A Thousand Reasons Not To Write is an exploration into the reasons why it took me so many years to do what makes me happy: write, create, imagine.
Do you think you’re good enough?
I am strong-willed. I am educated. I am curious and eager for challenges. I am opinionated, passionate. Annoying sometimes. I am privileged, I am loved, and I am happy.
Yet for years I have known that I wasn’t good enough.
Pride is a privilege. Cockiness, assurance, self-worth – whatever you call it, whichever degree of self-deception it entails. Growing with it – through it, in a symbiotic relationship – gives you a strength that I sometimes envy.
Part of it is certainty, a belief that you are worth it, against all contrary evidence. Because there will be contrary evidences. The best of the best have been insulted, ignored, laughed at, ridiculed, isolated, beaten down. Everyone has failed. It stands to reason that you should experience incomprehension and failure too.
The certainty that you are good enough helps you get back on your feet, ready to do it again, better this time, and again and again, against all odds, and as many times as needed to succeed. When you are certain of your worth – your destiny, your calling, your uniqueness – failure is only the sign that someone other than you misunderstood and messed up.
Yet is there a correlation between the certainty of your worth and your actual worth? When is persistence a sign of dedication, faith and destiny, and when is it the sad sign of a loser that cannot face the truth? Because the truth is that not all of us can be good at anything and everything. Some of us will fail because we are not good enough.
Is success a better indicator of worth? Can compliments be trusted more than criticisms?
Not from your relatives and friends, surely. There is a deep suspicion that your loved ones cannot but lie to you to make you feel better. Why else would they tell you that they enjoyed your stories? Because they are actually interesting and well-written? Get out!
And this stranger complimenting you… is he even good enough to judge whether you are good enough? Isn’t the fact that he likes your work a sure sign that he is not sophisticated enough? (Oh, sweetie, love is sooo plebeian!)
There is no escaping the fact that we are generally not good judges of our own worth. We tend to over- or underestimate ourselves. Or we oscillate between delusions of grandeur and despondent self-flagellation until we get dizzy.
Is your work worth reading? There is a test, they say, the test of time. The texts we still read centuries later are the true works of art. They transcend petty and short-lived concerns, political and economic trends, fleeting celebrity crushes.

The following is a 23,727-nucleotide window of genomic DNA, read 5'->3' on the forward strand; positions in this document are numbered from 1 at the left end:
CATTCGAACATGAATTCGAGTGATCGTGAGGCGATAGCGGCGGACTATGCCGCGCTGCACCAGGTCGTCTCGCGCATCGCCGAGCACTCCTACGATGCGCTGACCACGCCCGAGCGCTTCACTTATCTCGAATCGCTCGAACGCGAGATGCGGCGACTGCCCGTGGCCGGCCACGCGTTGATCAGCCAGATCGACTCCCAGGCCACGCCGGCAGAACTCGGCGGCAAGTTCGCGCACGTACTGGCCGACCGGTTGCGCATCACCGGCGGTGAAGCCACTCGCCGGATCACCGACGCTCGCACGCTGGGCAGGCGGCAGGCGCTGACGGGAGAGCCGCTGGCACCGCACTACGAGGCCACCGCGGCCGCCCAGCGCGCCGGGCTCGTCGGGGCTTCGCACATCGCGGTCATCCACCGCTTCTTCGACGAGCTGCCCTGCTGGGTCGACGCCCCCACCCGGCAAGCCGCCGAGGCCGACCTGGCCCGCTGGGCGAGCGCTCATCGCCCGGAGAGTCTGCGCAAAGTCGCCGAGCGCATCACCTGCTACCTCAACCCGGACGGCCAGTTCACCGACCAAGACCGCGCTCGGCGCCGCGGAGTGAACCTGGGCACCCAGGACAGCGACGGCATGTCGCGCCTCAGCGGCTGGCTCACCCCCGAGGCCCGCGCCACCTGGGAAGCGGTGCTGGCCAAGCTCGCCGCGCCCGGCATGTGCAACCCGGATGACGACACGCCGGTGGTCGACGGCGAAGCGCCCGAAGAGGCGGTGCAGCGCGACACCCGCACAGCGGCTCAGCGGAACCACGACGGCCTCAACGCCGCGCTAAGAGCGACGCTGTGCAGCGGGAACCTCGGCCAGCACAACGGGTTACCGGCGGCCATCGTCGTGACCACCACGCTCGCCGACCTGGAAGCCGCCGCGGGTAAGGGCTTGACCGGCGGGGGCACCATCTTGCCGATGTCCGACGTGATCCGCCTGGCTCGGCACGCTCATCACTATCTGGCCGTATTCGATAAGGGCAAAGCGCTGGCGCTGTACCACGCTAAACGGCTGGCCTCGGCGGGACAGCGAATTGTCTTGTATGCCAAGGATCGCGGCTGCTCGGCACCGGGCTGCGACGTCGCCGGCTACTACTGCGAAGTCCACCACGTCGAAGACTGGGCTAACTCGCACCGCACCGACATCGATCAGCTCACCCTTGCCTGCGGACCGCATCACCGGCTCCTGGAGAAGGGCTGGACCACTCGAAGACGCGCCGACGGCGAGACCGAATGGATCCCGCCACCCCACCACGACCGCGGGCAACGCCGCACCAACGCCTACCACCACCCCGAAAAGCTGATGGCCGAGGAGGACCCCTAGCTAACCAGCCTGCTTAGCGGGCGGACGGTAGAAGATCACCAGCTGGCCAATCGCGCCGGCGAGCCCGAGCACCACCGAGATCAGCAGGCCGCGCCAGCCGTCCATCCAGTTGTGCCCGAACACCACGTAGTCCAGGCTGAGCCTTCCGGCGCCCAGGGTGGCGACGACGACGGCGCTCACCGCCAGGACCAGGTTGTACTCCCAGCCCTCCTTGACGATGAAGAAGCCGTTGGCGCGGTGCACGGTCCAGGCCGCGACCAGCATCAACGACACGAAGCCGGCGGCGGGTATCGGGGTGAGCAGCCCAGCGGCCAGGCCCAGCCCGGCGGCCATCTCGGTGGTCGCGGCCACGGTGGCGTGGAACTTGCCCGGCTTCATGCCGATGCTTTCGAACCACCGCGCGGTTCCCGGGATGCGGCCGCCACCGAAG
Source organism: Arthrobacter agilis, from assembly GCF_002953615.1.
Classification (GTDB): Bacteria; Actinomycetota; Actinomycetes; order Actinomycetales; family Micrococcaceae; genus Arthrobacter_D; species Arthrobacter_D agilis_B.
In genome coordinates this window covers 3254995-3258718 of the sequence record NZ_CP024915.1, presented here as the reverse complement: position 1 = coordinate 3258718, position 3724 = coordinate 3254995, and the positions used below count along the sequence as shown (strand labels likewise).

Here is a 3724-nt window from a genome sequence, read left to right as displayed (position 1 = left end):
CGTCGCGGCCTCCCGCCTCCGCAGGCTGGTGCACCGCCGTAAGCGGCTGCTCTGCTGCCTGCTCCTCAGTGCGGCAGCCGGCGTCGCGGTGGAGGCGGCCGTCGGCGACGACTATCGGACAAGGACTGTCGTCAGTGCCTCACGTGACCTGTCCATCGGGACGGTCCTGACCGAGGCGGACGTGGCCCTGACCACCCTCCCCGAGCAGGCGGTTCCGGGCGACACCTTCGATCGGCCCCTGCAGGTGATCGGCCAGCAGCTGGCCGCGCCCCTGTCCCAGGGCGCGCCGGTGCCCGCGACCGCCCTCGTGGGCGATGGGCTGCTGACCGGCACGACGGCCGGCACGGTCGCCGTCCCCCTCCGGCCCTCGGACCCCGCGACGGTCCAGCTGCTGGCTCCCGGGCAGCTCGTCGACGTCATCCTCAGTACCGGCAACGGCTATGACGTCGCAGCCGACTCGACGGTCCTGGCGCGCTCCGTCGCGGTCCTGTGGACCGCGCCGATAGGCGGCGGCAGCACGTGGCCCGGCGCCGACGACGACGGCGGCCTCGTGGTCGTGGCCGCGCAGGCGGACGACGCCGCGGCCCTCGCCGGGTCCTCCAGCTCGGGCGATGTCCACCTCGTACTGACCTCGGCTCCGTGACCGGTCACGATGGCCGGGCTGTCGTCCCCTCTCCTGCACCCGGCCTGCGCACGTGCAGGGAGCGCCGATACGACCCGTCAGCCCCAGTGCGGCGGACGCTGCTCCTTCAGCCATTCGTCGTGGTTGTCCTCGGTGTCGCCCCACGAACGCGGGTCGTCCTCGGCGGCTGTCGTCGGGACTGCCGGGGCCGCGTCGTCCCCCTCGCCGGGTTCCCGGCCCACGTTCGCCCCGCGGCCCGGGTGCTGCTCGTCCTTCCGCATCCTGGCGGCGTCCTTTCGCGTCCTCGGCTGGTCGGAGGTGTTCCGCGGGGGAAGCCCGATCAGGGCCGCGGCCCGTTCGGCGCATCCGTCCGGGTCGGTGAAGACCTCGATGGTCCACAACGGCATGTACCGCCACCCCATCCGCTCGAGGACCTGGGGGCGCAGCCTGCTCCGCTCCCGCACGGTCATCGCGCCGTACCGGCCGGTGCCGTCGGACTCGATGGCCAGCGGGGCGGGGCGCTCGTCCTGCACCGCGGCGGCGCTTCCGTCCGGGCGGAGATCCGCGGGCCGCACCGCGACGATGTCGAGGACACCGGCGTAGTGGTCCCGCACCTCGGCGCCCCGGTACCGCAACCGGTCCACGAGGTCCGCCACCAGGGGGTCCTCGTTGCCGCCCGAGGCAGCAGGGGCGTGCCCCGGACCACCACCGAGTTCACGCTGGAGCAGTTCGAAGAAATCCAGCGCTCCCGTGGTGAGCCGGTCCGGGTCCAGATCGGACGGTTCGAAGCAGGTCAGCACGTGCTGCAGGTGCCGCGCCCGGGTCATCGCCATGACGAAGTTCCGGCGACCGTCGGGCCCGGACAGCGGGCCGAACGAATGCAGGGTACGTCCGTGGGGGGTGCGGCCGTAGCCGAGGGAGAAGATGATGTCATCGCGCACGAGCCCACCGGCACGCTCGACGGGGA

Yet, by definition, this is a test we cannot be witnesses to. We certainly won’t pass the test of time, a test measured in centuries, in millennia. And what about the works that do not survive the test because of censure, short-lived fashion, lack of translation? And what about the works that never got to be tested by time? We can take success as the confirmation of worth, worth as the predictor of success, but we know deep down that things are more complex than that.
We can run in endless circles. In the end, it is the writer who has to decide whether s/he is good enough. Whether her story is worth telling and reading. Whether her words are powerful enough to conjure up a whole world in the mind of the reader. Whether there will be a work at all.
For years I have known that I was not good enough, and for years I have not written.
But my stories struggled. They survived in my mind, survived oblivion, change and routine. Tiredness and disillusion. Adulthood. They survived, and I am now writing. Putting my stories out there.
I still believe I am not good enough. Every day I struggle to write, to share my work and, more than anything, to overcome the external evidence that I am not good enough. The rejections, the refusals, the indifference. Every day I struggle not to drown in the ocean of content, creation, evaluation, like, share, motivational post, advice, do not, talent, opportunity, hope and despair. Not to be absorbed by the great mush.
I am not sure that I want to think of myself as good enough. I do not want to be self-deceived, to be in the wrong. More essentially, I want to get better, to be able to improve. I want to reach towards the infinite, unattainable perfection, to graze it with my fingertips and flirt with her, even if we know I will never be able to catch her.
I want to write. Can I succeed without being cocky?